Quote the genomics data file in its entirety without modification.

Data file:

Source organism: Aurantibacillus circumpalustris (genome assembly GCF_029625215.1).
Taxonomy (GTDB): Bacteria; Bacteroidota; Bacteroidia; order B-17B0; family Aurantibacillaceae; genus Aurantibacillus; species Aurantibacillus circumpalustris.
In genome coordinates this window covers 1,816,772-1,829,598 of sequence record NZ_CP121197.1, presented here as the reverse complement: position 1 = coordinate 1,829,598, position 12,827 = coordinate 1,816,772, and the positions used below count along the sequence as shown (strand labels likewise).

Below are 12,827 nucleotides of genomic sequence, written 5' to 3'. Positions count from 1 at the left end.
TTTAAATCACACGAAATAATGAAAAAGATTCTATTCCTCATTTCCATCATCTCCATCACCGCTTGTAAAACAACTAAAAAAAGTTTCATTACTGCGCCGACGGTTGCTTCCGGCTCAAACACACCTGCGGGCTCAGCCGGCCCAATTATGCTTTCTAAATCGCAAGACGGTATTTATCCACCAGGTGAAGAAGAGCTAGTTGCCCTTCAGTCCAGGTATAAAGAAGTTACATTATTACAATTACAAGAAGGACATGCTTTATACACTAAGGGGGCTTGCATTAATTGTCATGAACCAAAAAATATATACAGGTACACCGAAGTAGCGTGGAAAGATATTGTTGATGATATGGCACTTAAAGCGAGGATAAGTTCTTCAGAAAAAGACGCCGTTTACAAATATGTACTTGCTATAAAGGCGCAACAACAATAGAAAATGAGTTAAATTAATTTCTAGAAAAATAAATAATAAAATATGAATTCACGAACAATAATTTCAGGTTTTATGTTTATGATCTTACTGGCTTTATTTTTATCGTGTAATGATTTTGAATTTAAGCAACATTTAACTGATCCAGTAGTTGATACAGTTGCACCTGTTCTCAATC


Source organism: Aurantibacillus circumpalustris (genome assembly GCF_029625215.1).
Taxonomy (GTDB): Bacteria; Bacteroidota; Bacteroidia; order B-17B0; family Aurantibacillaceae; genus Aurantibacillus; species Aurantibacillus circumpalustris.
In genome coordinates this window covers 1,816,772-1,829,598 of sequence record NZ_CP121197.1, presented here as the reverse complement: position 1 = coordinate 1,829,598, position 12,827 = coordinate 1,816,772, and the positions used below count along the sequence as shown (strand labels likewise).

Below are 12,827 nucleotides of genomic sequence, written 5' to 3'. Positions count from 1 at the left end.
TTTAAATCACACGAAATAATGAAAAAGATTCTATTCCTCATTTCCATCATCTCCATCACCGCTTGTAAAACAACTAAAAAAAGTTTCATTACTGCGCCGACGGTTGCTTCCGGCTCAAACACACCTGCGGGCTCAGCCGGCCCAATTATGCTTTCTAAATCGCAAGACGGTATTTATCCACCAGGTGAAGAAGAGCTAGTTGCCCTTCAGTCCAGGTATAAAGAAGTTACATTATTACAATTACAAGAAGGACATGCTTTATACACTAAGGGGGCTTGCATTAATTGTCATGAACCAAAAAATATATACAGGTACACCGAAGTAGCGTGGAAAGATATTGTTGATGATATGGCACTTAAAGCGAGGATAAGTTCTTCAGAAAAAGACGCCGTTTACAAATATGTACTTGCTATAAAGGCGCAACAACAATAGAAAATGAGTTAAATTAATTTCTAGAAAAATAAATAATAAAATATGAATTCACGAACAATAATTTCAGGTTTTATGTTTATGATCTTACTGGCTTTATTTTTATCGTGTAATGATTTTGAATTTAAGCAACATTTAACTGATCCAGTAGTTGATACAGTTGCACCTGTTCTCAATC